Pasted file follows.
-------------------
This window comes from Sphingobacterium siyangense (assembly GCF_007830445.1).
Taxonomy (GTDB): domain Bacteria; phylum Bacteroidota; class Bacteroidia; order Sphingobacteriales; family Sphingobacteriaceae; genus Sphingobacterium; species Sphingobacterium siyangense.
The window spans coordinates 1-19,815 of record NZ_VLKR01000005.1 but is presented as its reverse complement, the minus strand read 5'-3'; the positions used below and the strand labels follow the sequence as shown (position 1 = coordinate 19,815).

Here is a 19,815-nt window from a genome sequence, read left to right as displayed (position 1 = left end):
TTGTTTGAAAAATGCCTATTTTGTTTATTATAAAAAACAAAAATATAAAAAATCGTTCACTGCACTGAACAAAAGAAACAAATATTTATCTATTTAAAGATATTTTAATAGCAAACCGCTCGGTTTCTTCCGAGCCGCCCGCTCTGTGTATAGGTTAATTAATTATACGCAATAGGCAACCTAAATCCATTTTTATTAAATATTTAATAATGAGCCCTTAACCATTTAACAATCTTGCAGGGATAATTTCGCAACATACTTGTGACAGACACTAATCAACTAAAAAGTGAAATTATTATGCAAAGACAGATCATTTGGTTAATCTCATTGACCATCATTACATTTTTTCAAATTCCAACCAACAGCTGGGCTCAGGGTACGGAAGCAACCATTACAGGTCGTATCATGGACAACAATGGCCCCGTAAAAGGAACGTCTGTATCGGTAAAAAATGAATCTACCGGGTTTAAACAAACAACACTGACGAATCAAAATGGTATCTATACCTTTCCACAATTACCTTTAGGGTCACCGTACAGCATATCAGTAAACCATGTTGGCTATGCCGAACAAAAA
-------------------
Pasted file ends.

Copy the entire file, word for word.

This window comes from Sphingobacterium siyangense (assembly GCF_007830445.1).
Taxonomy (GTDB): domain Bacteria; phylum Bacteroidota; class Bacteroidia; order Sphingobacteriales; family Sphingobacteriaceae; genus Sphingobacterium; species Sphingobacterium siyangense.
The window spans coordinates 1-19,815 of record NZ_VLKR01000005.1 but is presented as its reverse complement, the minus strand read 5'-3'; the positions used below and the strand labels follow the sequence as shown (position 1 = coordinate 19,815).

Here is a 19,815-nt window from a genome sequence, read left to right as displayed (position 1 = left end):
TTGTTTGAAAAATGCCTATTTTGTTTATTATAAAAAACAAAAATATAAAAAATCGTTCACTGCACTGAACAAAAGAAACAAATATTTATCTATTTAAAGATATTTTAATAGCAAACCGCTCGGTTTCTTCCGAGCCGCCCGCTCTGTGTATAGGTTAATTAATTATACGCAATAGGCAACCTAAATCCATTTTTATTAAATATTTAATAATGAGCCCTTAACCATTTAACAATCTTGCAGGGATAATTTCGCAACATACTTGTGACAGACACTAATCAACTAAAAAGTGAAATTATTATGCAAAGACAGATCATTTGGTTAATCTCATTGACCATCATTACATTTTTTCAAATTCCAACCAACAGCTGGGCTCAGGGTACGGAAGCAACCATTACAGGTCGTATCATGGACAACAATGGCCCCGTAAAAGGAACGTCTGTATCGGTAAAAAATGAATCTACCGGGTTTAAACAAACAACACTGACGAATCAAAATGGTATCTATACCTTTCCACAATTACCTTTAGGGTCACCGTACAGCATATCAGTAAACCATGTTGGCTATGCCGAACAAAAA